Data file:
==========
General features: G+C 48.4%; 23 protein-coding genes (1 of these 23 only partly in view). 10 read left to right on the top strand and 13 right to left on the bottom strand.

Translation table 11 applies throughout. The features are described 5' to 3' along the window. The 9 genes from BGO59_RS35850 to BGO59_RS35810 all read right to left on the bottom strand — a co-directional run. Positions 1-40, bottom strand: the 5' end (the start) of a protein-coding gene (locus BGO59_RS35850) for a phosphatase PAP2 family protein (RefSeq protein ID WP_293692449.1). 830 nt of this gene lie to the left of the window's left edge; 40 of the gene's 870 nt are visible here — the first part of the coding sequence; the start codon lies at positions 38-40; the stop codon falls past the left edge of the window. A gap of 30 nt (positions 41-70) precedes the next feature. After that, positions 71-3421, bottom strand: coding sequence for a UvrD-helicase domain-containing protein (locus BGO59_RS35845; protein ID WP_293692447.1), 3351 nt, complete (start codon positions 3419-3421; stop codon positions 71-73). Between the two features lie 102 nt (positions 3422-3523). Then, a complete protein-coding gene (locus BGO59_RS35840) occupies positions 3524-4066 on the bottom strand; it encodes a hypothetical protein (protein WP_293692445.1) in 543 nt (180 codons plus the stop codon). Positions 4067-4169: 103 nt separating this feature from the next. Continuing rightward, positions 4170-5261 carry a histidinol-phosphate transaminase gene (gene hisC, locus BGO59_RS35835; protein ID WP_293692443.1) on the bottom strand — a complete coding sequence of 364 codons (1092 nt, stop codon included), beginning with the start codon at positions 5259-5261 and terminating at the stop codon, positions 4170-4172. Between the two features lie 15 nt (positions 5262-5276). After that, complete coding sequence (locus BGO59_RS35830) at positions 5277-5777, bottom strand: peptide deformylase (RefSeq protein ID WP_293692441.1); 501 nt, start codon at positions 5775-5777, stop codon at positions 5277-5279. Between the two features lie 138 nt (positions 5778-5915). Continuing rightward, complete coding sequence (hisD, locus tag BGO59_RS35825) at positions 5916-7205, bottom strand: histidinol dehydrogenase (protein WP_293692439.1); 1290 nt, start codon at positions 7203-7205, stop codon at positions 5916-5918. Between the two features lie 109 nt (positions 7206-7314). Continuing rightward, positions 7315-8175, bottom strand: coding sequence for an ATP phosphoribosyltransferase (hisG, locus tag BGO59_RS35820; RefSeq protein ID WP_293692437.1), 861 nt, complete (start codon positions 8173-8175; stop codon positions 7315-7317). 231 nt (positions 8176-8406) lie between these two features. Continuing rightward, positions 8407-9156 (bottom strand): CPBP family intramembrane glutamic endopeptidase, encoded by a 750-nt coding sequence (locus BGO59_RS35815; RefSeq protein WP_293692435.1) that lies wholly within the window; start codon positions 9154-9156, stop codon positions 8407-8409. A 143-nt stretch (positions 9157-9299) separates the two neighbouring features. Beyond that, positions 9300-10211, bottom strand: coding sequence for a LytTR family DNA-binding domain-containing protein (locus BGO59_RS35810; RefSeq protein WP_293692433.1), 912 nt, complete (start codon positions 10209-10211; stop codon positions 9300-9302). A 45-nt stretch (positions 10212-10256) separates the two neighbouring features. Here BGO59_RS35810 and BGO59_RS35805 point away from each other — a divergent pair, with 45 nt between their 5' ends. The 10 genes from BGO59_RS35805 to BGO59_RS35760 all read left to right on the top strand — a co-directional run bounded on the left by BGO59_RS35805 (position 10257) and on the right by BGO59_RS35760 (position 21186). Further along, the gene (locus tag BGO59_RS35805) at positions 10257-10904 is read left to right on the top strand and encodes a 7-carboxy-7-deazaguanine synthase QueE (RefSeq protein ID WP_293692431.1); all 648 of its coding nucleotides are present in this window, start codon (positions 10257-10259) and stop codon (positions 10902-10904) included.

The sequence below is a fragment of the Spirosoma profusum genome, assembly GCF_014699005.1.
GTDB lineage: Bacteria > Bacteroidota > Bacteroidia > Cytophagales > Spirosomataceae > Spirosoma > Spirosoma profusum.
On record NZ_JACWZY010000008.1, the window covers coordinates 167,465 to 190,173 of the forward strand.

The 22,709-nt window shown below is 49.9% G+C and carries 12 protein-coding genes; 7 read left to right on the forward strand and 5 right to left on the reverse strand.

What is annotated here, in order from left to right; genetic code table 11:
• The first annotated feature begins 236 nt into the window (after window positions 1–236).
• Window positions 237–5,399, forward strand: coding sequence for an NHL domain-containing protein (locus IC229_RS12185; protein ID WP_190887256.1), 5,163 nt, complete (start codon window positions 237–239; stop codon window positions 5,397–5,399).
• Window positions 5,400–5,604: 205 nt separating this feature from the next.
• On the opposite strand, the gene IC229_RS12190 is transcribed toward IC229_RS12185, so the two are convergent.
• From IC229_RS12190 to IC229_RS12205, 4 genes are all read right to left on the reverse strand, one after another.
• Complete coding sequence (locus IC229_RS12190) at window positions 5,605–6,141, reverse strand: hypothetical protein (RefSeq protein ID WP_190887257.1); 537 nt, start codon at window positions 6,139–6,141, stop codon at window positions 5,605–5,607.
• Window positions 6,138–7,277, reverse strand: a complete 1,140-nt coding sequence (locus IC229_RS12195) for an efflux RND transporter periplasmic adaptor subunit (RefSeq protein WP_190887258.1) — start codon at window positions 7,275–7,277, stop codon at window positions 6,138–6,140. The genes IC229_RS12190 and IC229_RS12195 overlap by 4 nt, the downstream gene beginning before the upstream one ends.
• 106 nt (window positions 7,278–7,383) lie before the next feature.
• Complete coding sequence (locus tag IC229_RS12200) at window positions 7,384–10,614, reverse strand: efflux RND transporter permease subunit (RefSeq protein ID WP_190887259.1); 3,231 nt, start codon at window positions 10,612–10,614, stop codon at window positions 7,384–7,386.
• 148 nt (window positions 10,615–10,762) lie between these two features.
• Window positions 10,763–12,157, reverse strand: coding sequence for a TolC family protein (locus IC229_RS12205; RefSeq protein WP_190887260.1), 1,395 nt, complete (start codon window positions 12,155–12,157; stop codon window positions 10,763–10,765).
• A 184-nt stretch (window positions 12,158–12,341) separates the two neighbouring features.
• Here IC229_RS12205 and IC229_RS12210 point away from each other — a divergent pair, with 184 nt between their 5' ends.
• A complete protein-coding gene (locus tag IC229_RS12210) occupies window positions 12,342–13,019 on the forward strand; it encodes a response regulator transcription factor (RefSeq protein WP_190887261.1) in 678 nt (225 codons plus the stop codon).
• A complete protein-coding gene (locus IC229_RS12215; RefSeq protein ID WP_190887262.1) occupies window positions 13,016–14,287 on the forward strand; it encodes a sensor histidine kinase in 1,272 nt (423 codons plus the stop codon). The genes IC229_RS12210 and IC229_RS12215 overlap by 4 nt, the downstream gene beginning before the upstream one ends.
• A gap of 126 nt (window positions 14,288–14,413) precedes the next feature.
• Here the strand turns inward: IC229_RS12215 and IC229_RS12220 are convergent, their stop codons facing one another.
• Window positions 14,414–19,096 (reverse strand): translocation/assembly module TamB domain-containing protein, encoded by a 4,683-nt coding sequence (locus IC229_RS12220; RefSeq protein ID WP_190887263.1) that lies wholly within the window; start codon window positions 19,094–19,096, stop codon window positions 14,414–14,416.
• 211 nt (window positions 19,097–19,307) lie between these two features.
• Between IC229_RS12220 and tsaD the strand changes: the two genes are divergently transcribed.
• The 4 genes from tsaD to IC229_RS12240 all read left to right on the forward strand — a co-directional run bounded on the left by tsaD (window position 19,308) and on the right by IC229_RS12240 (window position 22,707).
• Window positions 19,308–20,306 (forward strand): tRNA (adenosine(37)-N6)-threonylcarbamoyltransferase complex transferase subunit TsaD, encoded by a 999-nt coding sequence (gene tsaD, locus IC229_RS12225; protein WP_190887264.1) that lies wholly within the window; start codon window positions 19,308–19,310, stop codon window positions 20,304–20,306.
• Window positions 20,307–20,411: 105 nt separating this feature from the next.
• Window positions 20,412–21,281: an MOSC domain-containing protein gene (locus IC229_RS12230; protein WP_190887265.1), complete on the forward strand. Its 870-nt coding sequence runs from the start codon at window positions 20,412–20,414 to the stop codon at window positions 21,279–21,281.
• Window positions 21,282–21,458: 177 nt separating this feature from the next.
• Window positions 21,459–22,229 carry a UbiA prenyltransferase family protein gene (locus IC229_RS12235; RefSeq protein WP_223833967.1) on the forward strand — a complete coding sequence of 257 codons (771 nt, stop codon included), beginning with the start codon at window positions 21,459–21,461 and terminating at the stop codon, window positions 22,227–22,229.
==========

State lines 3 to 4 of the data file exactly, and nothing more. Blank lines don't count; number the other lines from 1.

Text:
The sequence below is a fragment of the Spirosoma profusum genome, assembly GCF_014699005.1.
GTDB lineage: Bacteria > Bacteroidota > Bacteroidia > Cytophagales > Spirosomataceae > Spirosoma > Spirosoma profusum.